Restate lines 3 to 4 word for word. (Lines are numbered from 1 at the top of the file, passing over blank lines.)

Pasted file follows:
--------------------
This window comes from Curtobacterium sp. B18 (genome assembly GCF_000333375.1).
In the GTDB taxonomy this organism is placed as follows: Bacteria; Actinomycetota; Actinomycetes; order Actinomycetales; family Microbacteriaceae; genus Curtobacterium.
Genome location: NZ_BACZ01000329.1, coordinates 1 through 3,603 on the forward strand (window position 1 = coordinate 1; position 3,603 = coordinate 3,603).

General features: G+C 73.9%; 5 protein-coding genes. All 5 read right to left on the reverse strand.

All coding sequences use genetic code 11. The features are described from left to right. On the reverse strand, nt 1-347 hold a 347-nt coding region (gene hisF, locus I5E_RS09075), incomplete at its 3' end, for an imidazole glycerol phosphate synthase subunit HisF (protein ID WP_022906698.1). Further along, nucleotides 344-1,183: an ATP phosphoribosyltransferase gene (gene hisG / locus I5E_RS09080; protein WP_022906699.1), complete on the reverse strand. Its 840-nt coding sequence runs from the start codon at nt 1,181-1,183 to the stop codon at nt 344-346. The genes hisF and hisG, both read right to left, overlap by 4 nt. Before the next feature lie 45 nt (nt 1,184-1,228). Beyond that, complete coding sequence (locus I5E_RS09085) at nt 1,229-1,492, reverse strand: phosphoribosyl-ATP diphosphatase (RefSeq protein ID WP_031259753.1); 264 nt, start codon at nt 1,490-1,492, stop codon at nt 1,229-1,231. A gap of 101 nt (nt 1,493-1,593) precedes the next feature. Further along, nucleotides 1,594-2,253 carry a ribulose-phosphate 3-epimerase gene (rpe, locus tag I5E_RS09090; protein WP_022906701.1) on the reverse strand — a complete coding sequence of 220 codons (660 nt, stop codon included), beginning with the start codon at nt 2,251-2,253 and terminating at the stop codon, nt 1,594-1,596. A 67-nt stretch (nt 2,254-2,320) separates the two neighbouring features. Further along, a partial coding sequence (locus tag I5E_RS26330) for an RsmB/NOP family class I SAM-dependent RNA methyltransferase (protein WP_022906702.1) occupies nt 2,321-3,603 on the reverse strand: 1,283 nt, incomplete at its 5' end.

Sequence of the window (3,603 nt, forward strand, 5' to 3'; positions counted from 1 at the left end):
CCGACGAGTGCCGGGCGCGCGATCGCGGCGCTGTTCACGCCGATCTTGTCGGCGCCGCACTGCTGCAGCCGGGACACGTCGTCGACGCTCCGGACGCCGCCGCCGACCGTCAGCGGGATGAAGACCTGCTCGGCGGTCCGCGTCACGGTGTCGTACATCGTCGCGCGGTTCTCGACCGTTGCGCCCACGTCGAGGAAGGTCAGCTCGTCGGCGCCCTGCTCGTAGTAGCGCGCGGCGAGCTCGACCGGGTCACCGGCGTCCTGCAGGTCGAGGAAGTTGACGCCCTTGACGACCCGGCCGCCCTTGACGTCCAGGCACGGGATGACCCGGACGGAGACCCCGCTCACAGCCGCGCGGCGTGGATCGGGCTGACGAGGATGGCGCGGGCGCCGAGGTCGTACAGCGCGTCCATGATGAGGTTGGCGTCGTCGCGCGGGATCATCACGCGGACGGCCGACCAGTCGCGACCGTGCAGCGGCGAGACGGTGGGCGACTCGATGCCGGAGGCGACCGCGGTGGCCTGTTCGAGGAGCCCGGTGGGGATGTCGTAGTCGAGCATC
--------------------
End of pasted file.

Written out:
Genome location: NZ_BACZ01000329.1, coordinates 1 through 3,603 on the forward strand (window position 1 = coordinate 1; position 3,603 = coordinate 3,603).

General features: G+C 73.9%; 5 protein-coding genes. All 5 read right to left on the reverse strand.